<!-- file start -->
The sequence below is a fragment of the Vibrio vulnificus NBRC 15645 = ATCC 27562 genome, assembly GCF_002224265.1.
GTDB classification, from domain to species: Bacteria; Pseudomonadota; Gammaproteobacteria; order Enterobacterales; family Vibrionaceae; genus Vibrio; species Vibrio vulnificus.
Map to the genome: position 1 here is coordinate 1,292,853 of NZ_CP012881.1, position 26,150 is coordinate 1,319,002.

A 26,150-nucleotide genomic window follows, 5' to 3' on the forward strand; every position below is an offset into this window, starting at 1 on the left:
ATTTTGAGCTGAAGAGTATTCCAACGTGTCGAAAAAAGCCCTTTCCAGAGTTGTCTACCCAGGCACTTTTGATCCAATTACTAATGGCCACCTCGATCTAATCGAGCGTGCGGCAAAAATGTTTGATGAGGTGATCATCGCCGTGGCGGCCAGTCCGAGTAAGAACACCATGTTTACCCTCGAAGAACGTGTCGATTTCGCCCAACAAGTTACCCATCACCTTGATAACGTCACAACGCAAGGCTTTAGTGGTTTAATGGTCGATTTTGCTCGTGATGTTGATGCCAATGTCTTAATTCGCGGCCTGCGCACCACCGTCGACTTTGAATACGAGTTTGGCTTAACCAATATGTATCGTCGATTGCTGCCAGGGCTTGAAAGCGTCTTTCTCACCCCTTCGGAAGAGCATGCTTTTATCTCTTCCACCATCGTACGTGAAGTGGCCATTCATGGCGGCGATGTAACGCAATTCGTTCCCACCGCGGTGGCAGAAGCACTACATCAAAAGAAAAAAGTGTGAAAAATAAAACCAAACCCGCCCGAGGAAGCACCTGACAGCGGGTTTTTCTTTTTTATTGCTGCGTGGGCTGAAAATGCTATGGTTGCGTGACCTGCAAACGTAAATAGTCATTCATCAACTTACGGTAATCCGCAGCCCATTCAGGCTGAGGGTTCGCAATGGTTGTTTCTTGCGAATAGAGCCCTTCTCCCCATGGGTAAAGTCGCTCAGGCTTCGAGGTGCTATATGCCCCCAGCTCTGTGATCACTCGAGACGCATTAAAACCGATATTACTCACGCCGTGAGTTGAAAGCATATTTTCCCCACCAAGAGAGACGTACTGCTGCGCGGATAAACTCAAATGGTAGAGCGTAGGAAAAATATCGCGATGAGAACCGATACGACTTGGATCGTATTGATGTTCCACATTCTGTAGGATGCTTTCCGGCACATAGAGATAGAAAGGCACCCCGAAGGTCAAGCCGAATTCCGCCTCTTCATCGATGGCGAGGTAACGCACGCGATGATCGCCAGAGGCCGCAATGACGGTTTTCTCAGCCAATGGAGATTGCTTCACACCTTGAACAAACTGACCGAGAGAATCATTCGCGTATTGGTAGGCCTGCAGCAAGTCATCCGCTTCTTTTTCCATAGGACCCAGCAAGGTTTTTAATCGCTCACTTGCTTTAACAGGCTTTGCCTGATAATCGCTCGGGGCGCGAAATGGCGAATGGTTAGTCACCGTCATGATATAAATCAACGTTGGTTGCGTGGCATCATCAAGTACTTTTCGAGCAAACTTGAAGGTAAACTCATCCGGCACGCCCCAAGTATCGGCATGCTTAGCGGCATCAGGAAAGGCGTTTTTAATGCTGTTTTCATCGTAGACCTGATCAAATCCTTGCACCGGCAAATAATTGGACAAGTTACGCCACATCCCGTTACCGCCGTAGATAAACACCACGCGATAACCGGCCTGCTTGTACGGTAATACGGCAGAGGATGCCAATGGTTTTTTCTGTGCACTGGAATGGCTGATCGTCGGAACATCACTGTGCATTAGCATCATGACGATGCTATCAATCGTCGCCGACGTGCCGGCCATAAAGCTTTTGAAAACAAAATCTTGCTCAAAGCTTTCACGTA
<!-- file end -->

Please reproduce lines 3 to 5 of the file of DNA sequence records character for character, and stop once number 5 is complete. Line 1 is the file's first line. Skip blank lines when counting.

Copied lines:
Map to the genome: position 1 here is coordinate 1,292,853 of NZ_CP012881.1, position 26,150 is coordinate 1,319,002.

A 26,150-nucleotide genomic window follows, 5' to 3' on the forward strand; every position below is an offset into this window, starting at 1 on the left:
ATTTTGAGCTGAAGAGTATTCCAACGTGTCGAAAAAAGCCCTTTCCAGAGTTGTCTACCCAGGCACTTTTGATCCAATTACTAATGGCCACCTCGATCTAATCGAGCGTGCGGCAAAAATGTTTGATGAGGTGATCATCGCCGTGGCGGCCAGTCCGAGTAAGAACACCATGTTTACCCTCGAAGAACGTGTCGATTTCGCCCAACAAGTTACCCATCACCTTGATAACGTCACAACGCAAGGCTTTAGTGGTTTAATGGTCGATTTTGCTCGTGATGTTGATGCCAATGTCTTAATTCGCGGCCTGCGCACCACCGTCGACTTTGAATACGAGTTTGGCTTAACCAATATGTATCGTCGATTGCTGCCAGGGCTTGAAAGCGTCTTTCTCACCCCTTCGGAAGAGCATGCTTTTATCTCTTCCACCATCGTACGTGAAGTGGCCATTCATGGCGGCGATGTAACGCAATTCGTTCCCACCGCGGTGGCAGAAGCACTACATCAAAAGAAAAAAGTGTGAAAAATAAAACCAAACCCGCCCGAGGAAGCACCTGACAGCGGGTTTTTCTTTTTTATTGCTGCGTGGGCTGAAAATGCTATGGTTGCGTGACCTGCAAACGTAAATAGTCATTCATCAACTTACGGTAATCCGCAGCCCATTCAGGCTGAGGGTTCGCAATGGTTGTTTCTTGCGAATAGAGCCCTTCTCCCCATGGGTAAAGTCGCTCAGGCTTCGAGGTGCTATATGCCCCCAGCTCTGTGATCACTCGAGACGCATTAAAACCGATATTACTCACGCCGTGAGTTGAAAGCATATTTTCCCCACCAAGAGAGACGTACTGCTGCGCGGATAAACTCAAATGGTAGAGCGTAGGAAAAATATCGCGATGAGAACCGATACGACTTGGATCGTATTGATGTTCCACATTCTGTAGGATGCTTTCCGGCACATAGAGATAGAAAGGCACCCCGAAGGTCAAGCCGAATTCCGCCTCTTCATCGATGGCGAGGTAACGCACGCGATGATCGCCAGAGGCCGCAATGACGGTTTTCTCAGCCAATGGAGATTGCTTCACACCTTGAACAAACTGACCGAGAGAATCATTCGCGTATTGGTAGGCCTGCAGCAAGTCATCCGCTTCTTTTTCCATAGGACCCAGCAAGGTTTTTAATCGCTCACTTGCTTTAACAGGCTTTGCCTGATAATCGCTCGGGGCGCGAAATGGCGAATGGTTAGTCACCGTCATGATATAAATCAACGTTGGTTGCGTGGCATCATCAAGTACTTTTCGAGCAAACTTGAAGGTAAACTCATCCGGCACGCCCCAAGTATCGGCATGCTTAGCGGCATCAGGAAAGGCGTTTTTAATGCTGTTTTCATCGTAGACCTGATCAAATCCTTGCACCGGCAAATAATTGGACAAGTTACGCCACATCCCGTTACCGCCGTAGATAAACACCACGCGATAACCGGCCTGCTTGTACGGTAATACGGCAGAGGATGCCAATGGTTTTTTCTGTGCACTGGAATGGCTGATCGTCGGAACATCACTGTGCATTAGCATCATGACGATGCTATCAATCGTCGCCGACGTGCCGGCCATAAAGCTTTTGAAAACAAAATCTTGCTCAAAGCTTTCACGTA